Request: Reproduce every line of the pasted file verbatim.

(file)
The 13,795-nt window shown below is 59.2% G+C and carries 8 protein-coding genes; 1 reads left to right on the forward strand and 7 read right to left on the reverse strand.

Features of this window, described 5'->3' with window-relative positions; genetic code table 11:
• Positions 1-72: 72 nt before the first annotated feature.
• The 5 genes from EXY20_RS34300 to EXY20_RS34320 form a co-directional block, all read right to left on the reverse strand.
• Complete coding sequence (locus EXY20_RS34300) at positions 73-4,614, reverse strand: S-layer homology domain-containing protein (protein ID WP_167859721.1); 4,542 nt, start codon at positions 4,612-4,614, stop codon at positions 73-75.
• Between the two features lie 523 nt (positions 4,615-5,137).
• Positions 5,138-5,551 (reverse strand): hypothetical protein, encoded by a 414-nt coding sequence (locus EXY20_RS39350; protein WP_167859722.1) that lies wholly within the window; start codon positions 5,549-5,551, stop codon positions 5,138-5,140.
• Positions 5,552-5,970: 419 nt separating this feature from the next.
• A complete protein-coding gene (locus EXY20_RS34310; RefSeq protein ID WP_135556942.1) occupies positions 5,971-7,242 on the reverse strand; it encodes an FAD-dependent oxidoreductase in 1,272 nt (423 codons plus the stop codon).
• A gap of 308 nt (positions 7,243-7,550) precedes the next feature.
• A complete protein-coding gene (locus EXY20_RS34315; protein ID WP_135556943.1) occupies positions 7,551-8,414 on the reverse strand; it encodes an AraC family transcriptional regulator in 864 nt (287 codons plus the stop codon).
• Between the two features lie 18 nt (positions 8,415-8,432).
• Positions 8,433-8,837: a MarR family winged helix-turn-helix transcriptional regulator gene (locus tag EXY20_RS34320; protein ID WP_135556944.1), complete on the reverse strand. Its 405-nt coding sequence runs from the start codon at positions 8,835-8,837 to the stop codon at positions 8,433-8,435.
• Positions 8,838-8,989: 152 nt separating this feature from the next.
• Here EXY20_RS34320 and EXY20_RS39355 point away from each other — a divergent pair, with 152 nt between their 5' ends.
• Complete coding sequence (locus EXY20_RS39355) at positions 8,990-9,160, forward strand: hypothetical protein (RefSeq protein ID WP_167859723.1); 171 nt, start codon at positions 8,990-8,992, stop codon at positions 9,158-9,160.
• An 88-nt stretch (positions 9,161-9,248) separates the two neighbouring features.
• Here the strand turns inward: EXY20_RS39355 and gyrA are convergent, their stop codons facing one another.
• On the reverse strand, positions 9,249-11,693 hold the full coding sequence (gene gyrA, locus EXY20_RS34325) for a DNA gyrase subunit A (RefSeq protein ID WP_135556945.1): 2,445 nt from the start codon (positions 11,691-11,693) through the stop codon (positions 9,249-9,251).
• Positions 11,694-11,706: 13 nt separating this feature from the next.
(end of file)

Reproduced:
The 13,795-nt window shown below is 59.2% G+C and carries 8 protein-coding genes; 1 reads left to right on the forward strand and 7 read right to left on the reverse strand.

Features of this window, described 5'->3' with window-relative positions; genetic code table 11:
• Positions 1-72: 72 nt before the first annotated feature.
• The 5 genes from EXY20_RS34300 to EXY20_RS34320 form a co-directional block, all read right to left on the reverse strand.
• Complete coding sequence (locus EXY20_RS34300) at positions 73-4,614, reverse strand: S-layer homology domain-containing protein (protein ID WP_167859721.1); 4,542 nt, start codon at positions 4,612-4,614, stop codon at positions 73-75.
• Between the two features lie 523 nt (positions 4,615-5,137).
• Positions 5,138-5,551 (reverse strand): hypothetical protein, encoded by a 414-nt coding sequence (locus EXY20_RS39350; protein WP_167859722.1) that lies wholly within the window; start codon positions 5,549-5,551, stop codon positions 5,138-5,140.
• Positions 5,552-5,970: 419 nt separating this feature from the next.
• A complete protein-coding gene (locus EXY20_RS34310; RefSeq protein ID WP_135556942.1) occupies positions 5,971-7,242 on the reverse strand; it encodes an FAD-dependent oxidoreductase in 1,272 nt (423 codons plus the stop codon).
• A gap of 308 nt (positions 7,243-7,550) precedes the next feature.
• A complete protein-coding gene (locus EXY20_RS34315; protein ID WP_135556943.1) occupies positions 7,551-8,414 on the reverse strand; it encodes an AraC family transcriptional regulator in 864 nt (287 codons plus the stop codon).
• Between the two features lie 18 nt (positions 8,415-8,432).
• Positions 8,433-8,837: a MarR family winged helix-turn-helix transcriptional regulator gene (locus tag EXY20_RS34320; protein ID WP_135556944.1), complete on the reverse strand. Its 405-nt coding sequence runs from the start codon at positions 8,835-8,837 to the stop codon at positions 8,433-8,435.
• Positions 8,838-8,989: 152 nt separating this feature from the next.
• Here EXY20_RS34320 and EXY20_RS39355 point away from each other — a divergent pair, with 152 nt between their 5' ends.
• Complete coding sequence (locus EXY20_RS39355) at positions 8,990-9,160, forward strand: hypothetical protein (RefSeq protein ID WP_167859723.1); 171 nt, start codon at positions 8,990-8,992, stop codon at positions 9,158-9,160.
• An 88-nt stretch (positions 9,161-9,248) separates the two neighbouring features.
• Here the strand turns inward: EXY20_RS39355 and gyrA are convergent, their stop codons facing one another.
• On the reverse strand, positions 9,249-11,693 hold the full coding sequence (gene gyrA, locus EXY20_RS34325) for a DNA gyrase subunit A (RefSeq protein ID WP_135556945.1): 2,445 nt from the start codon (positions 11,691-11,693) through the stop codon (positions 9,249-9,251).
• Positions 11,694-11,706: 13 nt separating this feature from the next.